He called the Marcos dictatorship a counterfeit revolution because like most intellectuals in the fringes of power he realized soon enough the shortcomings of a presidency surrounded by relatives and cronies who profited from that dictatorship.
He has a few words for the President today and I hope President Duterte will read this book so he will know what to avoid.
Dark Days of Authoritarianism
By Melba Padilla Maggay
This is a collection of essays on the Martial Law regime by five individuals who were involved in the activist movement.
The essays reveal so many aspects of that regime that are not known. The editor, Melba Maggay, is also a polished playwright and fictionist. Highly recommended.
Press Freedom Under Siege: Reportage that Challenged the Marcos Dictatorship
Edited by Ma. Ceres P. Doyo
A compilation of the journalistic record of the Martial Law regime that stands out as an example of courageous reporting. A portion of the book describes the murky and perilous conditions today that the journalist must carefully navigate.
Never Again! (To Martial Law)
By Crispin C. Maslog
Although this volume is quite thin, it includes some of the most interesting and least-known aspects of the Marcos regime. Here is the couple on their travels and their lavish shopping expeditions, and at their parties. Read it and marvel at how the Marcoses plundered the country.
More Islamic Than We Admit: Insights into Philippine Cultural History
Edited by Isaac Donoso
This anthology of essays about the Muslim heritage of Filipinos is first-class scholarship and commentary. The author, who is Spanish, recounts the origins of Islam in the Philippines as well as its impact on Spain. A must read, especially for those who shape national policy regarding the Moros.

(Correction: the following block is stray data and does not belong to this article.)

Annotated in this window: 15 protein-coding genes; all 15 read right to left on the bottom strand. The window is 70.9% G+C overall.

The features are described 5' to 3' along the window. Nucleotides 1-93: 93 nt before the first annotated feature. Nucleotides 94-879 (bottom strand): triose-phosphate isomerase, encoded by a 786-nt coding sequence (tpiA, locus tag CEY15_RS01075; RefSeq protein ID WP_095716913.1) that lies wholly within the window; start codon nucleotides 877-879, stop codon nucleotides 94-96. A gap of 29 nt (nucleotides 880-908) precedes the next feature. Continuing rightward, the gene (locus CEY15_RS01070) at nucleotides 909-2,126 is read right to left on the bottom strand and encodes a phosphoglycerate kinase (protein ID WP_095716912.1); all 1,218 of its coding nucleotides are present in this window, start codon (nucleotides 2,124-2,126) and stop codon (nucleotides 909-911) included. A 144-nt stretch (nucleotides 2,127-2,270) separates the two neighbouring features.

Rock Solid: How the Philippines Won Its Maritime Case Against China
By Marites Danguilan Vitug
Herein is a well-researched and lucid study of our case with China and China’s incursion on our territory. It records the heroic effort of Supreme Court Senior Associate Justice Antonio Carpio in his very perceptive defense of the Philippine claim before the International Court. According to the Chinese, their claim on the Spratly Islands is historical. Justice Carpio debunks this with historical documents. Highly recommended.
The South China Sea Arbitration: Understanding the Awards and Debating with China
By Alfredo C. Robles Jr.
This is a very important addition to the growing number of publications on how we can deal with China and how we can further our interest. This book explains further the least understood aspects of that arbitration.
Demigods and Monsters: Stories
by Caroline S. Hau
This second collection of fiction by the cultural historian, Caroline S. Hau, is a good mix of obscure writing and lucid and readable prose. An earlier anthology on the Filipino elite as described by Filipino writers is superbly edited, with a very perceptive introduction by Hau. It is good sociology as well as literary criticism.
First published in The Philippine Star, July 29, 2019